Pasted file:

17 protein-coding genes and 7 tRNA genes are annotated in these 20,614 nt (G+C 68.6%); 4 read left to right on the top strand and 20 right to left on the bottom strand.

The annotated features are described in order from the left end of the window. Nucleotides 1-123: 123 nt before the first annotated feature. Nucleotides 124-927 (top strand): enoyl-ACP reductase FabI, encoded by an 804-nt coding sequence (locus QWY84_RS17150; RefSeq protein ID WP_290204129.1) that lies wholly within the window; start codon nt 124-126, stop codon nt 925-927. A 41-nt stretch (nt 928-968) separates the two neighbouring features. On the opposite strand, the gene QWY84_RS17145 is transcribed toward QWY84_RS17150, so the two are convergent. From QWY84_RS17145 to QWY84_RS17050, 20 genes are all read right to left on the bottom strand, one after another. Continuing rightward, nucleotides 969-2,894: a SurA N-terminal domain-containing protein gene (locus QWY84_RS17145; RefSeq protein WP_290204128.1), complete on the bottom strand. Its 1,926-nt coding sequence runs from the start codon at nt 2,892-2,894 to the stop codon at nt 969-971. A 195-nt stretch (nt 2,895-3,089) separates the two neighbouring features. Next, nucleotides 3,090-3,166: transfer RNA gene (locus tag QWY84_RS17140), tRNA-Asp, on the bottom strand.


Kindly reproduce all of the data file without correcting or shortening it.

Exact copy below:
17 protein-coding genes and 7 tRNA genes are annotated in these 20,614 nt (G+C 68.6%); 4 read left to right on the top strand and 20 right to left on the bottom strand.

The annotated features are described in order from the left end of the window. Nucleotides 1-123: 123 nt before the first annotated feature. Nucleotides 124-927 (top strand): enoyl-ACP reductase FabI, encoded by an 804-nt coding sequence (locus QWY84_RS17150; RefSeq protein ID WP_290204129.1) that lies wholly within the window; start codon nt 124-126, stop codon nt 925-927. A 41-nt stretch (nt 928-968) separates the two neighbouring features. On the opposite strand, the gene QWY84_RS17145 is transcribed toward QWY84_RS17150, so the two are convergent. From QWY84_RS17145 to QWY84_RS17050, 20 genes are all read right to left on the bottom strand, one after another. Continuing rightward, nucleotides 969-2,894: a SurA N-terminal domain-containing protein gene (locus QWY84_RS17145; RefSeq protein WP_290204128.1), complete on the bottom strand. Its 1,926-nt coding sequence runs from the start codon at nt 2,892-2,894 to the stop codon at nt 969-971. A 195-nt stretch (nt 2,895-3,089) separates the two neighbouring features. Next, nucleotides 3,090-3,166: transfer RNA gene (locus tag QWY84_RS17140), tRNA-Asp, on the bottom strand.